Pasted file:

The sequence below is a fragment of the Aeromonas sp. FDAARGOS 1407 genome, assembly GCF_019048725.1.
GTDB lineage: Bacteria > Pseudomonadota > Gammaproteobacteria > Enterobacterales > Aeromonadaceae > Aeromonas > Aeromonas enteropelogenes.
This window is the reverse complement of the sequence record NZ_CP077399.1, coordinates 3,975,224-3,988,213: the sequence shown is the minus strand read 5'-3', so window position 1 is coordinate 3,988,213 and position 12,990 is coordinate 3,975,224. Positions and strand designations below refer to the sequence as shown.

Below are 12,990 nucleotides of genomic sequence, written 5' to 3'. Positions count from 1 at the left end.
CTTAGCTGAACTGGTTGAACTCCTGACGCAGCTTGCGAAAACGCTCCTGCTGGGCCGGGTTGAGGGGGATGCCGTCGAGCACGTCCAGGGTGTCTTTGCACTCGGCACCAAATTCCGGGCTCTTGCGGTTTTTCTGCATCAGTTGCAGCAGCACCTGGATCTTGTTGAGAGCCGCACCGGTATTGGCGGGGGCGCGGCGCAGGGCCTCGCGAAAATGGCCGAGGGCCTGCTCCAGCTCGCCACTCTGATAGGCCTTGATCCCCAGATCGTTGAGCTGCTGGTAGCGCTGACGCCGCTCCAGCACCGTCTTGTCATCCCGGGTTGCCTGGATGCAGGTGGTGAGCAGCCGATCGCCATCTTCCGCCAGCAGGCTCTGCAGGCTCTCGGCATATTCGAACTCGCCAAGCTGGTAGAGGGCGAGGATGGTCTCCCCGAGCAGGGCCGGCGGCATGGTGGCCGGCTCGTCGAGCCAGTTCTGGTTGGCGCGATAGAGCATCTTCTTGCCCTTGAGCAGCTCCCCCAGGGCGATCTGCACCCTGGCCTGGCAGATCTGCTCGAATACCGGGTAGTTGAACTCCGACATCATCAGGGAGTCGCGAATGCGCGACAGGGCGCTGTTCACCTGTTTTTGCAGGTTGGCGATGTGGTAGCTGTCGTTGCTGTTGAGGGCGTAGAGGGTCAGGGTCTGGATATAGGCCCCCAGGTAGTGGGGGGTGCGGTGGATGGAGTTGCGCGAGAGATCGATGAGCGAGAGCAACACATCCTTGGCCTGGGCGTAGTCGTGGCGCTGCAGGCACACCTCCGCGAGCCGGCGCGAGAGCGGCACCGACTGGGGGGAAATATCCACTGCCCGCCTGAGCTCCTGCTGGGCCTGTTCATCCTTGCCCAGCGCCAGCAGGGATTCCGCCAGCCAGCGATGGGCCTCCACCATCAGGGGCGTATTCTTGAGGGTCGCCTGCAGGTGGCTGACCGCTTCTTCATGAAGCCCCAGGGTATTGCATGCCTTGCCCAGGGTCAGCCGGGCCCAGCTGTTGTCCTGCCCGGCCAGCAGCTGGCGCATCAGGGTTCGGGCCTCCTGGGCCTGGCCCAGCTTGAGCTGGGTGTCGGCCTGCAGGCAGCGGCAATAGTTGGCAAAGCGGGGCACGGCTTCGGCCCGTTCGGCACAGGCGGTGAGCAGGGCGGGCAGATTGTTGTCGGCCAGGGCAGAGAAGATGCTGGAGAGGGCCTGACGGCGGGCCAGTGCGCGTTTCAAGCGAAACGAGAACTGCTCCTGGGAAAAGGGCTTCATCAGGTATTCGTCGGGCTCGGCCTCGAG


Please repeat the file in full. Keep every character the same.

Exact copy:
The sequence below is a fragment of the Aeromonas sp. FDAARGOS 1407 genome, assembly GCF_019048725.1.
GTDB lineage: Bacteria > Pseudomonadota > Gammaproteobacteria > Enterobacterales > Aeromonadaceae > Aeromonas > Aeromonas enteropelogenes.
This window is the reverse complement of the sequence record NZ_CP077399.1, coordinates 3,975,224-3,988,213: the sequence shown is the minus strand read 5'-3', so window position 1 is coordinate 3,988,213 and position 12,990 is coordinate 3,975,224. Positions and strand designations below refer to the sequence as shown.

Below are 12,990 nucleotides of genomic sequence, written 5' to 3'. Positions count from 1 at the left end.
CTTAGCTGAACTGGTTGAACTCCTGACGCAGCTTGCGAAAACGCTCCTGCTGGGCCGGGTTGAGGGGGATGCCGTCGAGCACGTCCAGGGTGTCTTTGCACTCGGCACCAAATTCCGGGCTCTTGCGGTTTTTCTGCATCAGTTGCAGCAGCACCTGGATCTTGTTGAGAGCCGCACCGGTATTGGCGGGGGCGCGGCGCAGGGCCTCGCGAAAATGGCCGAGGGCCTGCTCCAGCTCGCCACTCTGATAGGCCTTGATCCCCAGATCGTTGAGCTGCTGGTAGCGCTGACGCCGCTCCAGCACCGTCTTGTCATCCCGGGTTGCCTGGATGCAGGTGGTGAGCAGCCGATCGCCATCTTCCGCCAGCAGGCTCTGCAGGCTCTCGGCATATTCGAACTCGCCAAGCTGGTAGAGGGCGAGGATGGTCTCCCCGAGCAGGGCCGGCGGCATGGTGGCCGGCTCGTCGAGCCAGTTCTGGTTGGCGCGATAGAGCATCTTCTTGCCCTTGAGCAGCTCCCCCAGGGCGATCTGCACCCTGGCCTGGCAGATCTGCTCGAATACCGGGTAGTTGAACTCCGACATCATCAGGGAGTCGCGAATGCGCGACAGGGCGCTGTTCACCTGTTTTTGCAGGTTGGCGATGTGGTAGCTGTCGTTGCTGTTGAGGGCGTAGAGGGTCAGGGTCTGGATATAGGCCCCCAGGTAGTGGGGGGTGCGGTGGATGGAGTTGCGCGAGAGATCGATGAGCGAGAGCAACACATCCTTGGCCTGGGCGTAGTCGTGGCGCTGCAGGCACACCTCCGCGAGCCGGCGCGAGAGCGGCACCGACTGGGGGGAAATATCCACTGCCCGCCTGAGCTCCTGCTGGGCCTGTTCATCCTTGCCCAGCGCCAGCAGGGATTCCGCCAGCCAGCGATGGGCCTCCACCATCAGGGGCGTATTCTTGAGGGTCGCCTGCAGGTGGCTGACCGCTTCTTCATGAAGCCCCAGGGTATTGCATGCCTTGCCCAGGGTCAGCCGGGCCCAGCTGTTGTCCTGCCCGGCCAGCAGCTGGCGCATCAGGGTTCGGGCCTCCTGGGCCTGGCCCAGCTTGAGCTGGGTGTCGGCCTGCAGGCAGCGGCAATAGTTGGCAAAGCGGGGCACGGCTTCGGCCCGTTCGGCACAGGCGGTGAGCAGGGCGGGCAGATTGTTGTCGGCCAGGGCAGAGAAGATGCTGGAGAGGGCCTGACGGCGGGCCAGTGCGCGTTTCAAGCGAAACGAGAACTGCTCCTGGGAAAAGGGCTTCATCAGGTATTCGTCGGGCTCGGCCTCGAG